drums
beat the message
through
the trees beneath
the sweaty
canopy of branches
and leaves.
the word is out.
it's on the street.
on the tongue of loddie
doddie and nearly
everybody.
names are being named.
places
and times.
it's all out there.
whispered from one ear
to another.
everybody knows
what's going down.

under the grey rock

she hides the key
to the house
under a grey rock.
it's to the left of the porch
she says
in her message.
there are a hundred
grey rocks
though.
I turn each one over.
one by one
searching for
the key.
there are other keys.
I try them in the lock.
they don't turn.
I keep looking.
rock after rock.
soon it's dark
and there's one last
rock.
it's there.
I find it.

the party

I dream about
barry white.
he's an enormous
chocolate man with a long
braided silver
chain around
his neck.
he's in the kitchen
drinking wine,
talking in his deep
baritone voice.
a crowd is around
him.
I can hear the music
as he begins to sing.
people are doing
the hustle
in their polyester
clothes
and chunky shoes.
they are eating cheese
off of crackers.
someone brings out
a dish of shrimp wrapped
in bacon.
I take three, lifting
them with toothpicks.
I find my pina colada
in a long glass,
then I begin
to dance.

in the cloud

the electronics
baffle you.
the technology of fobs
and plugs
chargers and screens.
speakers.
the wireless,
the wired.
where is this cloud
that knows everything
about me?
and how do I blow it away?
it's a tangle
of pamphlets
in Chinese.
you just want things
to work,
open the box
click
on the power and
voila.
like a toaster.
I miss the toaster.
put the bread in, push
down. in a mere
two minutes you have toast.
no fuss or muss.
no need for a phd
degree.

Monday, April 30, 2018

that new car smell

I remember
that new car smell.
that vinyl
scent of fresh from
the factory.
the clean windows
snazzy dials.
not a scratch to be found.
ah, that smell,
but it wore off at some
point.
the tires thinned
down, we spilled
things on the seats.
broke the handle.
the lights dimmed,
the battery died.
the oil burned
and leaked.
what happened?
too many miles,
too many hard drives
down one way
streets. too many
pot holes
and snow drifts.
detours and crashes.
maybe it's time for a new one.
a new ride.
something sleek
and swift, something
we can go the beach
with, or down a blue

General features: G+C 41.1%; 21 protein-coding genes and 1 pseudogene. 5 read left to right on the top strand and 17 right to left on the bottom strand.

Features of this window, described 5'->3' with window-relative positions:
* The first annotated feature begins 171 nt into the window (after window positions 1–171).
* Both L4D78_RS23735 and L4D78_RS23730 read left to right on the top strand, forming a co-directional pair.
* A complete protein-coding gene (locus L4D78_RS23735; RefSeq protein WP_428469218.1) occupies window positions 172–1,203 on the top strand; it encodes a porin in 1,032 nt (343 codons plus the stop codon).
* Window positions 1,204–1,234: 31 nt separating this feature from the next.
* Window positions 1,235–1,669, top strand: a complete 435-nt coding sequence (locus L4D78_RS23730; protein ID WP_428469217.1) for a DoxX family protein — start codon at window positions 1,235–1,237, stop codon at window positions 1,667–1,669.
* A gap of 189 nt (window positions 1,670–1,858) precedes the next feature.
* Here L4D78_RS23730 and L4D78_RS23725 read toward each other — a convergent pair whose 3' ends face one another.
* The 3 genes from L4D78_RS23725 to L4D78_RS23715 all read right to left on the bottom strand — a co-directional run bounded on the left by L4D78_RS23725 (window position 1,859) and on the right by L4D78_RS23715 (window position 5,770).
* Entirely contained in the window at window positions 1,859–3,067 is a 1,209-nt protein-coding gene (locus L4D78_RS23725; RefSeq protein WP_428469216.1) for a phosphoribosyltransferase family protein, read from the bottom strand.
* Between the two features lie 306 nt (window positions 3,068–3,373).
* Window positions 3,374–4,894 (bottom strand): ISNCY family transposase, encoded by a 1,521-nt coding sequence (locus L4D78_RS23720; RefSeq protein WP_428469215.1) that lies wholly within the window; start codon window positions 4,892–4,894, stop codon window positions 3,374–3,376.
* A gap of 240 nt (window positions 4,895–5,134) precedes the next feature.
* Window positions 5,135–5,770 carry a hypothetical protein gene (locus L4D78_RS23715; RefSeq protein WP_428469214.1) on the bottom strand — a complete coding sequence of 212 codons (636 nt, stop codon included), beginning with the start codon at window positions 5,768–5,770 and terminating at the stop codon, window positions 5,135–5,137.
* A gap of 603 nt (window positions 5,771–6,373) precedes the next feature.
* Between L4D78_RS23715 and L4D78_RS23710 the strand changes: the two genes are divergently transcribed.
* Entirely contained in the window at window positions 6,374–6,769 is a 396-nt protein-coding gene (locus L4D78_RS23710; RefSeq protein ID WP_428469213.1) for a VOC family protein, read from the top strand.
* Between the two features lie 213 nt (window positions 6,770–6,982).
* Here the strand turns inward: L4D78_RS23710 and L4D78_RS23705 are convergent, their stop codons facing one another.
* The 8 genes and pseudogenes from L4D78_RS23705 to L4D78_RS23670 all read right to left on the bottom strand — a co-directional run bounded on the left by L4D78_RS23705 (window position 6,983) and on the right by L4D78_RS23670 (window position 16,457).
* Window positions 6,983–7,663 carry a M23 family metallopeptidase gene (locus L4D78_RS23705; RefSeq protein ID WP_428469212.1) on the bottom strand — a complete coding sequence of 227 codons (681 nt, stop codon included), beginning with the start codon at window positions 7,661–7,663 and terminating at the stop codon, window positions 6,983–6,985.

highway to nowhere.
a car to get us
to wherever it is
we need to get to.
a car to finish the ride
with.

the flea market

the flea
market is open for business.
the cups
and glasses.
all lined in rows.
unpacked again
for the show.
old shoes and suits.
postcards, hand written.
the ink now smudged
after a hundred years
of handling.
vinyl records. a dentist's
chair.
whose lamps were
these.
what hand wore this ring
in love
or friendship. what story
is there behind
that dress,
yellow as a hummingbird
hung beside
the drab rest.
the tables serpentine
under the domed
roof. the vendors
tired from the day,
counting their coins,
their folding
money.
looking at their watches.
opening boxes
to pack once more
and go on their way.


this does

the father
loves his daughter.
holds her
as long as he can with
each short visit.
he whispers
to her his adoration.
the glow of both
brightens the room.
nearing the end
of life
it becomes clearer,
what matters most,
what doesn't.
this does.

Saturday, April 28, 2018

more than the game

the boys
at court are old.
but still boys.
the white hair, the limps,
the bandages.
the braces on knees.
still young enough
though to run,
to dribble and shoot
to rib one another
about
life. each with their
own nick name.
all is fair game.
and the love we share
for one another
has little to do with
wins
or losses, or who
scores.
it's more than that.
much more.

put it to bed

my fingers are tired.
so I tuck each one into bed.
enough
of this.
enough typing for one day.
there's only
so much ink in the well.
and story has grown old,
grown sadly stale.

rose colored glasses

I see the valley
of rose
colored glasses.
it's getting fuller
by the hour.
I take mine off
and send them flying
into the broken
piles of metal frames
and lenses.
I get it now.
what wasn't seen is seen.
everything is as clear
as it should
be without those
tinted shades.

Friday, April 27, 2018

getting out

it's nice to get away.
to go
to some foreign port
where you don't know
the language. where
the people are strange,
where they cast their dark
eyes upon
you and flick ashes
in front of your path.
the houses
look different.
the tilt of red tiles,
the broken chimneys
and gates.
even the dogs that wander
the street
have a look about them.
the smell of food
cooking, what is it?
it could be anything.
what's in the wind.
how did the ocean become
that color of blue?
nothing is the same
as it was
from where you came.
you could live here
forever
and forget the past.
be done with all the things
you know.


the oil painting

the painting